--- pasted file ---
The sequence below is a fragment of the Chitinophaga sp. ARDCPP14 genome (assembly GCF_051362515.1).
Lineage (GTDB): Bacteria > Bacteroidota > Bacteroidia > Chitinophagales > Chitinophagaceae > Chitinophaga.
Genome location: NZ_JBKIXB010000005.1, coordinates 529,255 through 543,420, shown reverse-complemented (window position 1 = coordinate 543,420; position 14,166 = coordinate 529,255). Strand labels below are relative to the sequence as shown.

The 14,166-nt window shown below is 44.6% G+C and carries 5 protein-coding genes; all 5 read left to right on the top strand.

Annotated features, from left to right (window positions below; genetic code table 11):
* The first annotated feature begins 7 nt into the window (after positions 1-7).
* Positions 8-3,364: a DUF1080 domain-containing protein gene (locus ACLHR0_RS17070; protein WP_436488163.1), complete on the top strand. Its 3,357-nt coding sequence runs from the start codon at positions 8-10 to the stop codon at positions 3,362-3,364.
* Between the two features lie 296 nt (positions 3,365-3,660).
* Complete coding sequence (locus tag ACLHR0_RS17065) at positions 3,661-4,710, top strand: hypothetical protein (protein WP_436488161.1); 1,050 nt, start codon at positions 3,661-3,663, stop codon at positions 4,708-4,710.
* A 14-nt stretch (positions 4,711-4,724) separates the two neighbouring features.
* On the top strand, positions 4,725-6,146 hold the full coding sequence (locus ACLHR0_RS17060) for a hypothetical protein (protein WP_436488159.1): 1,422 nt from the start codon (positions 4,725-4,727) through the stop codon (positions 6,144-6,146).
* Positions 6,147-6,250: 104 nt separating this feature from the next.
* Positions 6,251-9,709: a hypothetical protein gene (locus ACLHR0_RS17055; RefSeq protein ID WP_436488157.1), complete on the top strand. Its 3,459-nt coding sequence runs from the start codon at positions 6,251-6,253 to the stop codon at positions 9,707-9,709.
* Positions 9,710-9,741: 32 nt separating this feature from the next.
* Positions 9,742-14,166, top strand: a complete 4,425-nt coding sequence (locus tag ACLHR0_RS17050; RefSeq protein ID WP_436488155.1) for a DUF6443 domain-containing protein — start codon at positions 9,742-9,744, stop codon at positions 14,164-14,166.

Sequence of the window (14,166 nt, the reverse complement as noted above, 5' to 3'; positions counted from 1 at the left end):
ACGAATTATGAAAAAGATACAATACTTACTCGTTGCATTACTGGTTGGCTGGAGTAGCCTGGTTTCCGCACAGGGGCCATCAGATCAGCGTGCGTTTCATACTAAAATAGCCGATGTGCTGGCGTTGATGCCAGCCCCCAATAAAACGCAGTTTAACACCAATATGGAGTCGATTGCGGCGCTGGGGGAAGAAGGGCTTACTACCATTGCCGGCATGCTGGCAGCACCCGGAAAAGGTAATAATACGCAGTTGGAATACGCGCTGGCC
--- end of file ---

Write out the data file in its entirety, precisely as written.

The sequence below is a fragment of the Chitinophaga sp. ARDCPP14 genome (assembly GCF_051362515.1).
Lineage (GTDB): Bacteria > Bacteroidota > Bacteroidia > Chitinophagales > Chitinophagaceae > Chitinophaga.
Genome location: NZ_JBKIXB010000005.1, coordinates 529,255 through 543,420, shown reverse-complemented (window position 1 = coordinate 543,420; position 14,166 = coordinate 529,255). Strand labels below are relative to the sequence as shown.

The 14,166-nt window shown below is 44.6% G+C and carries 5 protein-coding genes; all 5 read left to right on the top strand.

Annotated features, from left to right (window positions below; genetic code table 11):
* The first annotated feature begins 7 nt into the window (after positions 1-7).
* Positions 8-3,364: a DUF1080 domain-containing protein gene (locus ACLHR0_RS17070; protein WP_436488163.1), complete on the top strand. Its 3,357-nt coding sequence runs from the start codon at positions 8-10 to the stop codon at positions 3,362-3,364.
* Between the two features lie 296 nt (positions 3,365-3,660).
* Complete coding sequence (locus tag ACLHR0_RS17065) at positions 3,661-4,710, top strand: hypothetical protein (protein WP_436488161.1); 1,050 nt, start codon at positions 3,661-3,663, stop codon at positions 4,708-4,710.
* A 14-nt stretch (positions 4,711-4,724) separates the two neighbouring features.
* On the top strand, positions 4,725-6,146 hold the full coding sequence (locus ACLHR0_RS17060) for a hypothetical protein (protein WP_436488159.1): 1,422 nt from the start codon (positions 4,725-4,727) through the stop codon (positions 6,144-6,146).
* Positions 6,147-6,250: 104 nt separating this feature from the next.
* Positions 6,251-9,709: a hypothetical protein gene (locus ACLHR0_RS17055; RefSeq protein ID WP_436488157.1), complete on the top strand. Its 3,459-nt coding sequence runs from the start codon at positions 6,251-6,253 to the stop codon at positions 9,707-9,709.
* Positions 9,710-9,741: 32 nt separating this feature from the next.
* Positions 9,742-14,166, top strand: a complete 4,425-nt coding sequence (locus tag ACLHR0_RS17050; RefSeq protein ID WP_436488155.1) for a DUF6443 domain-containing protein — start codon at positions 9,742-9,744, stop codon at positions 14,164-14,166.

Sequence of the window (14,166 nt, the reverse complement as noted above, 5' to 3'; positions counted from 1 at the left end):
ACGAATTATGAAAAAGATACAATACTTACTCGTTGCATTACTGGTTGGCTGGAGTAGCCTGGTTTCCGCACAGGGGCCATCAGATCAGCGTGCGTTTCATACTAAAATAGCCGATGTGCTGGCGTTGATGCCAGCCCCCAATAAAACGCAGTTTAACACCAATATGGAGTCGATTGCGGCGCTGGGGGAAGAAGGGCTTACTACCATTGCCGGCATGCTGGCAGCACCCGGAAAAGGTAATAATACGCAGTTGGAATACGCGCTGGCC